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John R. Stommel and Robert J. Griesbach

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John R. Stommel and Robert J. Griesbach

Considerable diversity exists in Capsicum L. germplasm for fruit and leaf shape, size and color, as well as plant habit. This morphological diversity, together with diverse ripe fruit color and varying hues of green to purple and variegated foliar pigmentation, affords myriad opportunities to develop unique cultivars for ornamental applications. The Agricultural Research Service of the United States Department of Agriculture announces the release of a new pepper [Capsicumannuum (L.)] cultivar named `Black Pearl'. `Black Pearl' is intended for ornamental applications and affords growers a new crop to add to their bedding and landscape plant assortment. `Black Pearl' combines black foliage with erect clusters of small round red-pigmented fruit. The vibrant fruit and foliage colors of this new cultivar add interest to the summer and fall garden. Black Pearl' has been trialed extensively for use as a bedding plant where its compact growth habit, black foliage, and brightly colored fruit provide an attractive ornamental display. Limited evaluations suggest that this cultivar is equally well suited for pot culture under high light conditions. `Black Pearl' was designated a 2006 All America Selection award winner after completion of national trials in 2004. `Black Pearl' is a release made available from a cooperative research and development agreement with Pan American Seed Company. Seed of `Black Pearl' is available from Pan American Seed Company, 622 Town Road, West Chicago, IL 60185. Plant Variety Protection for `Black Pearl' is pending.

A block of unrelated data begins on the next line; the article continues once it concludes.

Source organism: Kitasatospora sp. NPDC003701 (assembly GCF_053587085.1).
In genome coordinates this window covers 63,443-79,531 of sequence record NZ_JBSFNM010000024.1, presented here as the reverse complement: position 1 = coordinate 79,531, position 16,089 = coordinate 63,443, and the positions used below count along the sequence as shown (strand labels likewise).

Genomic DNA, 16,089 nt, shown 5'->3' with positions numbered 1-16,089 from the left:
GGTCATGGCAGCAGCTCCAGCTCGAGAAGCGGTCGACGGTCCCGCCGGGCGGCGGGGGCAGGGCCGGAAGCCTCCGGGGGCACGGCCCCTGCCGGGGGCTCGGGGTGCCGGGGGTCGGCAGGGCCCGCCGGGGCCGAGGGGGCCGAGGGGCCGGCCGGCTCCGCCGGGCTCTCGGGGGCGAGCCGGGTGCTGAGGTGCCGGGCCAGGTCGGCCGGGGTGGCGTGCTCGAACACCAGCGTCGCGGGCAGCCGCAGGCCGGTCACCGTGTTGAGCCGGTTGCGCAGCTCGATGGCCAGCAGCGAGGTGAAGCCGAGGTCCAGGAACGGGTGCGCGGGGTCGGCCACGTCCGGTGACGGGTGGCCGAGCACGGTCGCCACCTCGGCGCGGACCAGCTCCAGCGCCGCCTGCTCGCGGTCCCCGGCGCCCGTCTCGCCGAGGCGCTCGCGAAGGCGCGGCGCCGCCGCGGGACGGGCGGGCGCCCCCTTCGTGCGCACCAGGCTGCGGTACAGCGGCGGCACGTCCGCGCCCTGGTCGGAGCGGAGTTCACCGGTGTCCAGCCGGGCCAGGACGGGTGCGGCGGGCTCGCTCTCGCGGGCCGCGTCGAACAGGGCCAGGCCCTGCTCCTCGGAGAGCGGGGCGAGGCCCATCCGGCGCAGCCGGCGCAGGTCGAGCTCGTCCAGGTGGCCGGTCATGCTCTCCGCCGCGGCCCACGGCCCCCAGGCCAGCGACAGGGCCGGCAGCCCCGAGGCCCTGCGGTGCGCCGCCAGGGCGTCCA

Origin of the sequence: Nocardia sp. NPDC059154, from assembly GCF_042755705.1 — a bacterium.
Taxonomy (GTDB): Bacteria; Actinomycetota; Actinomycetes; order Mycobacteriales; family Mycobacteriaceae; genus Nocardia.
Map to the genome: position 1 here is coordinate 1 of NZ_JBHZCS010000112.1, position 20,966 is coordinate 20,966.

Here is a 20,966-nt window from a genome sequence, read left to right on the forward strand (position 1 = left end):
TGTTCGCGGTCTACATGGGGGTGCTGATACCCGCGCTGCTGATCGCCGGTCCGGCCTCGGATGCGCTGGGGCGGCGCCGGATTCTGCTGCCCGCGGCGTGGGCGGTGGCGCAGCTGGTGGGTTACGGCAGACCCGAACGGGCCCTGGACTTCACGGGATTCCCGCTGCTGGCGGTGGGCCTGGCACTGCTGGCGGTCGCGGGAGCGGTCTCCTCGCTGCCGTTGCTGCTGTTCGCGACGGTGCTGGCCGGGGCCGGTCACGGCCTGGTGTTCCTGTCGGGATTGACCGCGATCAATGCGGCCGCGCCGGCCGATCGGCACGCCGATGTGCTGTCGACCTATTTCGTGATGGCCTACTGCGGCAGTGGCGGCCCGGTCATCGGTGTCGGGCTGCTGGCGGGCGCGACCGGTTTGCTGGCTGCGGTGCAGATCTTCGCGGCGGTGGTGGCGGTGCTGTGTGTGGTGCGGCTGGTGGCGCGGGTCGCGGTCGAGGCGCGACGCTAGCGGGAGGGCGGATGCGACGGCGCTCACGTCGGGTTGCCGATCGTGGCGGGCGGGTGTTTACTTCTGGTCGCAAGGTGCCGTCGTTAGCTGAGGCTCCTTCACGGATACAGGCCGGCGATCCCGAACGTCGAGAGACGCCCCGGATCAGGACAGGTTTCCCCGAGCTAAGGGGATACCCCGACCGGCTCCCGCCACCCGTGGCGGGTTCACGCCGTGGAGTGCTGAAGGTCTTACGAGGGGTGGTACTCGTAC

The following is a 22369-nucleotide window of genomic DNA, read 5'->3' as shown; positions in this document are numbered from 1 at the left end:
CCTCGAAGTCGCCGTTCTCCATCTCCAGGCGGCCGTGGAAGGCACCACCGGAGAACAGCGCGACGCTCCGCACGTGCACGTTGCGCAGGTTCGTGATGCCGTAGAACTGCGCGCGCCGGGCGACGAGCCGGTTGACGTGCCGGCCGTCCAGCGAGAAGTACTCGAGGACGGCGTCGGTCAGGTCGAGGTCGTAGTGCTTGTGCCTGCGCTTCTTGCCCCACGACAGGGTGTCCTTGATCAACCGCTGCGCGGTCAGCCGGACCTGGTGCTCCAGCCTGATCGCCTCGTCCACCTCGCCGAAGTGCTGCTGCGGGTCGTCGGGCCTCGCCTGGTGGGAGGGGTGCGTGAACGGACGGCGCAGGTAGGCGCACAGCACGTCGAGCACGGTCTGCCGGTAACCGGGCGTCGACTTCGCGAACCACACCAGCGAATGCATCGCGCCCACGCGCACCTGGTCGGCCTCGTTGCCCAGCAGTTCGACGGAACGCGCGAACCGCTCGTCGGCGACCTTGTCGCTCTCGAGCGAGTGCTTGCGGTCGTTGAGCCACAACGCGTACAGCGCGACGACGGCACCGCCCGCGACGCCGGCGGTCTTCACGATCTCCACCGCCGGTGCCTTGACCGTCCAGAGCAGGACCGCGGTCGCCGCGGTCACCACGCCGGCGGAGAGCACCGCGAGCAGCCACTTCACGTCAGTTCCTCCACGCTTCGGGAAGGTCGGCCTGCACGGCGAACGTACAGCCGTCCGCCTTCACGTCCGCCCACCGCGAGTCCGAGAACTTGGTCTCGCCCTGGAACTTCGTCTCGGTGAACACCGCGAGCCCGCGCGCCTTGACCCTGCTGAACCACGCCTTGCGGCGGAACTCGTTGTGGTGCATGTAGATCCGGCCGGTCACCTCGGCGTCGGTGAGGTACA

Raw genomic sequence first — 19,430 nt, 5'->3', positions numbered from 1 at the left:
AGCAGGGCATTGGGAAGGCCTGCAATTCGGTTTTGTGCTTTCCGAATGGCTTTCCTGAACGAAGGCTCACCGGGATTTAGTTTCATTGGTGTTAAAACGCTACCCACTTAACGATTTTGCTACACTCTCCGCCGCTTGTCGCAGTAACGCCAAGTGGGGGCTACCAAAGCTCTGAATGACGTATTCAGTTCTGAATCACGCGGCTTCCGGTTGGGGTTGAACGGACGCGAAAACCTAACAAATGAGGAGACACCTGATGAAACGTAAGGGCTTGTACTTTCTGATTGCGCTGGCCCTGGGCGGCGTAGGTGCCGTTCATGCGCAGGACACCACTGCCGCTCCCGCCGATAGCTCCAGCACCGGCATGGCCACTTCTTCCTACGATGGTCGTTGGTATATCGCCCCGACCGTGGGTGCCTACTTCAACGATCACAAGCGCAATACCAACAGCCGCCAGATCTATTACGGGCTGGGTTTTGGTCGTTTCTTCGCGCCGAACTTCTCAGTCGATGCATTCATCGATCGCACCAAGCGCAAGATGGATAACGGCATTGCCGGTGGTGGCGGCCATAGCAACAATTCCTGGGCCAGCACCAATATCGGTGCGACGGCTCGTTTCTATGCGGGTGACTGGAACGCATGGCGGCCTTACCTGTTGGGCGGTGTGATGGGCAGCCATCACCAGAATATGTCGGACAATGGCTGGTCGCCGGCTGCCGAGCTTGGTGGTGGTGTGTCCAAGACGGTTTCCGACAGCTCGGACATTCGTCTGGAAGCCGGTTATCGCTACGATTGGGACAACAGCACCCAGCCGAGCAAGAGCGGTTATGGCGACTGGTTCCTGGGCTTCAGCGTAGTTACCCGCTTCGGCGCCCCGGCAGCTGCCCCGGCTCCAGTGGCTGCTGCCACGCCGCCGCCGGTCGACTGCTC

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John R. Stommel* and Robert J. Griesbach

Anthocyanins contribute to color development in economically important vegetables, fruits and floral crops. Their expression is critical to product sensory quality attributes, potential nutritive value, and stress response. Anthocyanins are synthesized in response to numerous environmental factors including temperature and light stress and pathogen attack. We have developed several Capsicum lines, including `02C27', expressing anthocyanin pigmentation differentially in various tissues (leaf, stem, fruit and flower). HPLC analysis demonstrated that the anthocyanins within the fruit, flower and leaves of Capsicum `02C27' were identical and that the major anthocyanidin was a delphinidin glycoside. Line `02C27' exhibits anthocyanin foliar pigmentation that is accumulated differentially in response to temperature stress. Under unfavorable low temperature (20 °C day/18 °C night), mature Capsicum leaves contained 4.6 times less anthocyanin per gram fresh weight than under high (30 °C day/28 °C; day/night) temperatures. Besides containing less anthocyanin in mature leaves, young immature leaves did not develop color as quickly under the lower temperature. Utilizing cloned and sequenced gene fragments of pepper chalcone synthase (CHS), dihydroflavonol 4-reductase (DFR), and anthocyanidin synthase (ANS), we evaluated the role of transcription in regulation of flavonol biosynthesis. Analysis of anthocyanin composition and gene expression data indicated that the block in anthocyanin formation in less pigmented leaves occurred at anthocyanin synthase. In contrast to wild tupe plants, this mutant also exhibited reduced flowering and failed to set fruit under high temperature, long day conditions.